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Last updated: November 17, 2010



St. Joseph's Cemetery (circa 1844 or 1847?)

The source of this information, a booklet titled Sharpsburg, PA / 1826 - 1993 (produced by the Sharpsburg Historical Commission Book Committee), contains pieces (clues) of conflicting information about St. Joseph's Church and Cemetery dating.

Quoting from the History of Sharpsburg, Part 2, prepared and presented by The Herald newspaper, the subject matter turns to the first Catholic settlers, predominantly German and Irish:


The first Catholic settlers in Sharpsburg attended mass at St. Patrick's church in Pittsburgh (probably the Irish) and St. Mary's in Pine Creek (probably the Germans). As Catholic population in Sharpsburg grew, so did the need for a community Catholic church.

(Editor's Note: Both of these churches were a considerable distance from Sharpsburg, and this certainly was a hardship on them.)

The recording goes on to say:

James Sharp donated an acre of ground for the first Catholic Church in Sharpsburg erected in 1847. He also gave another acre for the Catholic cemetery. The first Mass was celebrated on Christmas Day in the church dedicated to St. Joseph. Two years later it was replaced with a large brick structure, that served the community until 1960 when it was sold to Madonna of Jerusalem parish. A new St. Joseph Church was built on Dorseyville Road, O'Hara Township.

(Editor's Note: In 1954 the Diocese purchased seven and one-half acres of the MEINERT farm for future use. The new St. Joseph Church now occupies that property).


Later, the history booklet describes St. Joseph Church. The lead paragraph states:

The first recorded mass for St. Joseph's was offered by Father Francis Seelos, a Redemptorist in 1844.

In 1847 the Redemptorist Fathers withdrew their charge of the church in Sharpsburg and Father Andrew P. Gibbs came to Sharpsburg to live. Father Gibbs in 1847 was making preparations for a church.

(Editor's Note: We have conflicting dates. The former quote from the history section indicated the first Mass was celebrated on Christmas Day in 1847. This latter quote implies 1844.).


Mary Lou Green (list contributor) Memories

My childhood memories of St. Joseph Cemetery were that the place looked like a jungle. It was overgrown with weeds, filled with debris, and the dead were treated with the ultimate disrespect.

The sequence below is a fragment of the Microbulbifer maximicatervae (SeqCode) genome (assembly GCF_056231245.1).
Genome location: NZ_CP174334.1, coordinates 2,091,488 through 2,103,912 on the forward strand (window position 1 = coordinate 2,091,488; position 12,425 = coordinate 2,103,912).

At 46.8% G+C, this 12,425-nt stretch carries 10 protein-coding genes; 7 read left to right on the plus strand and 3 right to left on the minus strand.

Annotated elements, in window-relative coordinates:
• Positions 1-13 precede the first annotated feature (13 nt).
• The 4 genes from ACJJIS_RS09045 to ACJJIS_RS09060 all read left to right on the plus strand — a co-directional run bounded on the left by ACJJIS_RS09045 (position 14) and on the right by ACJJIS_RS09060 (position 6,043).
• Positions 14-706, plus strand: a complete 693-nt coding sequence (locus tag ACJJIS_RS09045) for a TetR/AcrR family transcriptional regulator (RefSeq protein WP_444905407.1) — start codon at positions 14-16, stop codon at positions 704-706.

My father's cousin, Ray Woods...who passed away this year (1998) at age 81...also remembered visiting St. Joseph Cemetery with his father. They took care of the Woods lot that was situated under a tree. Ray could describe the lot well--the lot as it was--but he was not able to identify it in recent years. The grave markers are gone now; the tree probably died and was cut down years ago.

I think you might like to caution people not to get overly excited. The cemetery inscriptions are all that remain of St. Joseph Cemetery's early records.

Those searching for ancestors who died in the Sharpsburg area in the early years should realize that St. Joseph's death records were destroyed by the floods. All death records are in the possession of St. Joseph Church, Dorseyville Road, Pittsburgh, PA 15215. The church does have death records for selective years, but researchers should contact the church for information.

Thomas Eichner, owner of Eichner Memorials on Sharpshill Road, and a parishioner of St. Joseph Church, told me that he and some others at the church tried to reconstruct a diagram of the cemetery lots in the 1960s. They asked parishioners to show them their cemetery deeds so they could determine who was buried on the lots. This project was not successful.

The destruction of the records is a true genealogical loss to those who have ancestors buried in St. Joseph Cemetery.


A VIEWER'S COMMENTS:

From: M.J. Goli
To: fenry@nauticom.net
Sent: Wednesday, January 16, 2002 9:32 PM
Subject: Sharpsburg and St. Joseph's Church

I have been researching my father's family history (Kelly)(Kelley) in the Sharpsburg area.